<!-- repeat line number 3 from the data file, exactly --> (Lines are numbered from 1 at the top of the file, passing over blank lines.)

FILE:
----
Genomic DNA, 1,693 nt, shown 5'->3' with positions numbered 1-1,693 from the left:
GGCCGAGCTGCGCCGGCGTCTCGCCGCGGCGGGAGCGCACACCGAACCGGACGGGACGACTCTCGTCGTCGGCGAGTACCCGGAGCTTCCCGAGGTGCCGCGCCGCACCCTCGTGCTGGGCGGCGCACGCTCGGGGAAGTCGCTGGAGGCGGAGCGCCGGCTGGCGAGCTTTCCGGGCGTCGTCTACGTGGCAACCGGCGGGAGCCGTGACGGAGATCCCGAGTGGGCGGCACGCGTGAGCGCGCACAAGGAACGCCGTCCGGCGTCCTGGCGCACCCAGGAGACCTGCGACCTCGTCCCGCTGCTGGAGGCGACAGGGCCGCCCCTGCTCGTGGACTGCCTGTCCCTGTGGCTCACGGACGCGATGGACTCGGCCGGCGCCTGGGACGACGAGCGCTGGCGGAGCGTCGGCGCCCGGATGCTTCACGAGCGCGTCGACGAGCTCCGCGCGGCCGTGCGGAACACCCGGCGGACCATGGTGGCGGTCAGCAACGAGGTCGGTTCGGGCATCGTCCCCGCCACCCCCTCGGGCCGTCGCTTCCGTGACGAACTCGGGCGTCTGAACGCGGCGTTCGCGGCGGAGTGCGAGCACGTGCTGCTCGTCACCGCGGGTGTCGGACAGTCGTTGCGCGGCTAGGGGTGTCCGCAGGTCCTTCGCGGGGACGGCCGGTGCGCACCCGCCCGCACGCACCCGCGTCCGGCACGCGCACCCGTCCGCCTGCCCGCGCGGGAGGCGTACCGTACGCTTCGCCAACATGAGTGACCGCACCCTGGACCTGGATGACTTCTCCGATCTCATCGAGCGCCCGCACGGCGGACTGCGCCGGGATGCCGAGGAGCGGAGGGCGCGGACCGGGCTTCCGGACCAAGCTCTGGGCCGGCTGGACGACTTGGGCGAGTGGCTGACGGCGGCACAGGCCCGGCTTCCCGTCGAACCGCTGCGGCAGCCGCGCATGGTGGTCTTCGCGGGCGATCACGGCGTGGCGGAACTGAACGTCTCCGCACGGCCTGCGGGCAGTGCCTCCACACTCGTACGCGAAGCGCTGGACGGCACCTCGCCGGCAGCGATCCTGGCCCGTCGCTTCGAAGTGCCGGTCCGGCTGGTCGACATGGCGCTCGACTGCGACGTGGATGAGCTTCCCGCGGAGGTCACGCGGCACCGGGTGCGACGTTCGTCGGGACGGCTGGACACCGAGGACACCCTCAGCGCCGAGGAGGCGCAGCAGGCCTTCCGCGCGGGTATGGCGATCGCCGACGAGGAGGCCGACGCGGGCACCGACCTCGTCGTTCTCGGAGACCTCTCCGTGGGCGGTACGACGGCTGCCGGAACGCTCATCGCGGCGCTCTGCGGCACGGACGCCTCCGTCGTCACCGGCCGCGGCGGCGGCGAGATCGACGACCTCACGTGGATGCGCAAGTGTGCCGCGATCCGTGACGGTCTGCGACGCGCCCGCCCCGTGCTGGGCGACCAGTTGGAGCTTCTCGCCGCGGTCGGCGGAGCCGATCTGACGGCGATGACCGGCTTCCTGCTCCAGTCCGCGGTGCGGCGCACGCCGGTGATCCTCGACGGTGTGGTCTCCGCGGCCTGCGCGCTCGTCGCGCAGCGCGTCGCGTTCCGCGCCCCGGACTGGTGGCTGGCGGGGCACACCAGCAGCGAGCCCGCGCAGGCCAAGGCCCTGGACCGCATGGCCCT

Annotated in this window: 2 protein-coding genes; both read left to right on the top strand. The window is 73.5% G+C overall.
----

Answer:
Annotated in this window: 2 protein-coding genes; both read left to right on the top strand. The window is 73.5% G+C overall.